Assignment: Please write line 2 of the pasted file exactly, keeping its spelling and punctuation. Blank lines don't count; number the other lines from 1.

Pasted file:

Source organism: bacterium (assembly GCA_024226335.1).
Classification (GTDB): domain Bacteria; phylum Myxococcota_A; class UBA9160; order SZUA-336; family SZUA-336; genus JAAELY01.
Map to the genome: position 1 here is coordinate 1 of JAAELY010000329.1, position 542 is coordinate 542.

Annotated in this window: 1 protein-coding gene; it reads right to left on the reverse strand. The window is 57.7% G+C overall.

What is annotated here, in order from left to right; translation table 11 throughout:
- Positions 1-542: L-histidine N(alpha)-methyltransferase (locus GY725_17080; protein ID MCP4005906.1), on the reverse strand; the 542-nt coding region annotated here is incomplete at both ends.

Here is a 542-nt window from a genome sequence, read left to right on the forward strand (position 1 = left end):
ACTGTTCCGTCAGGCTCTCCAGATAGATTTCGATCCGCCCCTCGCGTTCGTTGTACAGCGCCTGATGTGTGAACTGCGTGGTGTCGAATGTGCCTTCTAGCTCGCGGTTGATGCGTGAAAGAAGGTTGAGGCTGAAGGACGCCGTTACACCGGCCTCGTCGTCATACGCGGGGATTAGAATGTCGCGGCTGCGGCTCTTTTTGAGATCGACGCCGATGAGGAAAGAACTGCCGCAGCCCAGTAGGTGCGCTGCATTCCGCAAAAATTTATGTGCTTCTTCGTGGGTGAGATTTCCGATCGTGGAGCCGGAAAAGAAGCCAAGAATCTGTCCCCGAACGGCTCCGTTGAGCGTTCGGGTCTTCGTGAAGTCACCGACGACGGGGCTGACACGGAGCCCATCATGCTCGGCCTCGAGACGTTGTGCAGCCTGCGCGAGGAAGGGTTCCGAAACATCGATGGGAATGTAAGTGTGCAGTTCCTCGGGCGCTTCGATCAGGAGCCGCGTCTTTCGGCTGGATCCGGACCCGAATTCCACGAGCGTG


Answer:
Classification (GTDB): domain Bacteria; phylum Myxococcota_A; class UBA9160; order SZUA-336; family SZUA-336; genus JAAELY01.